Bay Area Air Quality Takes a Hit in Latest Report

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Smoke from the Carr Fire obscures the view of the Golden Gate Bridge, November, 2018.  (Olivia Allen-Price/KQED)

Hotter temperatures, devastating wildfires and more traffic were some of the factors that worsened Bay Area air quality from 2015 to 2017, according to the American Lung Association's annual State of the Air report.

For the first time in the report's 20-year history, no Bay Area counties received an "A" grade for daily particle pollution, a measure of how much harmful exhaust, dust and ash are in the air. The Bay Area as a whole, in fact, was ranked in the 10 worst U.S. metropolitan areas for ozone, short-term particle and annual particle pollution.

Alameda, Contra Costa, Marin, Napa and Santa Clara counties all earned Fs in the day-to-day particulate pollution category. Over the three-year period, those counties each experienced more than nine unhealthy air days. San Francisco and San Mateo counties weren't far off, earning a D, defined as one week or more of unhealthy air conditions.

Sonoma County, frequently a straight-A area, fell to a C for particle pollution in the current report. Increasingly destructive wildfires such as the  Tubbs, Valley and Nuns fires had a major impact on the county's air quality, as well as on the air all over the Bay Area, the ALA said.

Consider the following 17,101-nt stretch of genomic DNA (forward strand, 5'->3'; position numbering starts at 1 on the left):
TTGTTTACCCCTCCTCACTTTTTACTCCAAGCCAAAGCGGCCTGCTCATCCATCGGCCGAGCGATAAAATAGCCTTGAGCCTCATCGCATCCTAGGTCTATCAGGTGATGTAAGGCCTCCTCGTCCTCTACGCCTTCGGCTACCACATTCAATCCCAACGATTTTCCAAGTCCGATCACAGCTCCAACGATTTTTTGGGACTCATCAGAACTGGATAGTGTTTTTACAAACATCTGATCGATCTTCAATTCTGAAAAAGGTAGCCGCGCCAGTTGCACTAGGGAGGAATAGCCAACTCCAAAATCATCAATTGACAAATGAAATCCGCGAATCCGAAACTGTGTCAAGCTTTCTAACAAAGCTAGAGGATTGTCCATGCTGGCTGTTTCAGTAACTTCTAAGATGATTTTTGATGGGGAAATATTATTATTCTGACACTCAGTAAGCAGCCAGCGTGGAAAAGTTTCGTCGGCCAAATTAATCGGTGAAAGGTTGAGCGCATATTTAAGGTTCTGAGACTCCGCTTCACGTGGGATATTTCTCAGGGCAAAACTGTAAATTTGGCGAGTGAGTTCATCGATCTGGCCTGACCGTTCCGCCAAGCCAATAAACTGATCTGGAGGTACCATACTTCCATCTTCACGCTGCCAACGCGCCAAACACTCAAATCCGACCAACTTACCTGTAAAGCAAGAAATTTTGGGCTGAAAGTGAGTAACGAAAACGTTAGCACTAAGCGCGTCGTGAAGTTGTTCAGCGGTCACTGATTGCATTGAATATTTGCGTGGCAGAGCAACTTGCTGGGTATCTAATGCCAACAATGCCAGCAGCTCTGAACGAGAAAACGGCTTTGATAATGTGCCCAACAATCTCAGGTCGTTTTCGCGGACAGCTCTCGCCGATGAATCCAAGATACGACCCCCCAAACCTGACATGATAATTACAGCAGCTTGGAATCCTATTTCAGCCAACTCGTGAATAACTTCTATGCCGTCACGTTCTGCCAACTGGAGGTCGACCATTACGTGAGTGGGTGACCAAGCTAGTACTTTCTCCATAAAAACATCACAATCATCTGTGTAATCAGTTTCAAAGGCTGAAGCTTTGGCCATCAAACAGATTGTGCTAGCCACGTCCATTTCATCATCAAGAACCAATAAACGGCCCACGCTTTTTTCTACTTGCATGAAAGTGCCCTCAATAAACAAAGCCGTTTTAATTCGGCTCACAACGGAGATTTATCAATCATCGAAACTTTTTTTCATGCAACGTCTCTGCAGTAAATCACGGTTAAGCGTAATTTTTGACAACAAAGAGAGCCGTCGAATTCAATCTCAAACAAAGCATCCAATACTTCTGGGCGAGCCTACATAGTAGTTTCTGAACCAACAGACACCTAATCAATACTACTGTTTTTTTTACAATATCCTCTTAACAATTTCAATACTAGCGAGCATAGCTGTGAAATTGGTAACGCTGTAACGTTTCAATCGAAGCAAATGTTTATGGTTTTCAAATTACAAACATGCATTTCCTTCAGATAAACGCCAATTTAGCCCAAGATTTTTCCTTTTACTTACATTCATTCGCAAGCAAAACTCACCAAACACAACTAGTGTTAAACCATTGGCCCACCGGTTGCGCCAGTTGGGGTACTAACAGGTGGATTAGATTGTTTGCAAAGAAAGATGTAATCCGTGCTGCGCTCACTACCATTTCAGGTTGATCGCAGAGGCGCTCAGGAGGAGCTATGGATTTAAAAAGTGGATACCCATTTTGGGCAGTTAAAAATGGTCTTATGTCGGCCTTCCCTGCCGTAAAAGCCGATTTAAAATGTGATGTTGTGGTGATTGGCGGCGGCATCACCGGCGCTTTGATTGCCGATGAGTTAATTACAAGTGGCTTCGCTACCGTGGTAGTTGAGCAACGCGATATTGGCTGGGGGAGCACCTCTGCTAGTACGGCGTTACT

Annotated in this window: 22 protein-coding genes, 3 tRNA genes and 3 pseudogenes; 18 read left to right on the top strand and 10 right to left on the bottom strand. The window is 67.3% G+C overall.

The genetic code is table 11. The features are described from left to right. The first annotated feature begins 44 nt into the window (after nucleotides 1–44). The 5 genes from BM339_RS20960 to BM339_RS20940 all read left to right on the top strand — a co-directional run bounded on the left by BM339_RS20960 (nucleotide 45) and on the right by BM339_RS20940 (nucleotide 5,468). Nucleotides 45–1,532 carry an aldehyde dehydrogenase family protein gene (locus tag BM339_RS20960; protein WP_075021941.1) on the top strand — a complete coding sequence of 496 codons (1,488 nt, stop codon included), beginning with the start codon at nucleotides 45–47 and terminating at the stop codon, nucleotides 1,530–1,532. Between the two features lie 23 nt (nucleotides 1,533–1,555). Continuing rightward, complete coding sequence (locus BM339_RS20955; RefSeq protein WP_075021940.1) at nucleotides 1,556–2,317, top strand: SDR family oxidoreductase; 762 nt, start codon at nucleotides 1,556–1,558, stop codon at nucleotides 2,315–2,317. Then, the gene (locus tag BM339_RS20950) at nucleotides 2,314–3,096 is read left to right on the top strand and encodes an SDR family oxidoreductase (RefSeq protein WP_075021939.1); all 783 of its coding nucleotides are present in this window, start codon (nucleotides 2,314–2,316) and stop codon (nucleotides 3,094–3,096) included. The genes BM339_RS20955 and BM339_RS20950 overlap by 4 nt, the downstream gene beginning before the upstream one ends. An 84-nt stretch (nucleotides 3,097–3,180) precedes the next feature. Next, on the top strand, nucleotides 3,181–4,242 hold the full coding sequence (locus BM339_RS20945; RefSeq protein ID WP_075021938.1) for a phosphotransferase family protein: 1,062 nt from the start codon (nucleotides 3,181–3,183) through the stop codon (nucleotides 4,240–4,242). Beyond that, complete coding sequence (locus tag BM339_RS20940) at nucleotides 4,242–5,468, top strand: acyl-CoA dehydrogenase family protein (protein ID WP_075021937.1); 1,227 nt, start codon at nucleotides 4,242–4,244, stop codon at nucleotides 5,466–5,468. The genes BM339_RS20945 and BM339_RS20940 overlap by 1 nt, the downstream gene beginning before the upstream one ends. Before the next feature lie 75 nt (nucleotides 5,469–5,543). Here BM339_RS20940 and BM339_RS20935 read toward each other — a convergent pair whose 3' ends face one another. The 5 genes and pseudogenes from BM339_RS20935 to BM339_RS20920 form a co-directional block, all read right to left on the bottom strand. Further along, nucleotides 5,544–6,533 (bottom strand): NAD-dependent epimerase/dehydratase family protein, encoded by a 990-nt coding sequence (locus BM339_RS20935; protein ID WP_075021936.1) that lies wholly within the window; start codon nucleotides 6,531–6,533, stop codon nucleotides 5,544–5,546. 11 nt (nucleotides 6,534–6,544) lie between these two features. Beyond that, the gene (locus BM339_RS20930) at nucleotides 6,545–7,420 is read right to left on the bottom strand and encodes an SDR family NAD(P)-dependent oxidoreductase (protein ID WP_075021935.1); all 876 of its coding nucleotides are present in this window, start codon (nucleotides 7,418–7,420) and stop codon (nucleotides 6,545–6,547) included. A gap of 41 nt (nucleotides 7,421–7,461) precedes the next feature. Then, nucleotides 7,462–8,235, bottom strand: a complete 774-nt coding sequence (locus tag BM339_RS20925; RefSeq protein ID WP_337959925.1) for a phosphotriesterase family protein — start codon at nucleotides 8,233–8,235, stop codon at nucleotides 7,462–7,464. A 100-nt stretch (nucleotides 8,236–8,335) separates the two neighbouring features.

Experts who weighed in on the report suspect another reason for the worsening air might be more "super-commuters" -- drivers with long commutes, who spend more time on the road to get to and from work.


"Part of the problem in the Bay Area is affordable housing," said Dr. John Balmes, a professor of environmental medicine at UCSF. "The people who have to drive the furthest and therefore create the most transportation-related pollution are the workers who can't afford to live in San Francisco and, increasingly, Oakland."

The good news is that over the last two decades, pollution, especially ozone, has decreased considerably. Ozone is the main component in "smog."

But as the climate changes, Bay Area residents can probably expect the grade deflation on these annual report cards to continue. Next year, for instance, the assessment will take into account the pollution generated by the Carr Fire, which had a disastrous effect on Bay Area air quality.

Jon Brooks contributed to this report.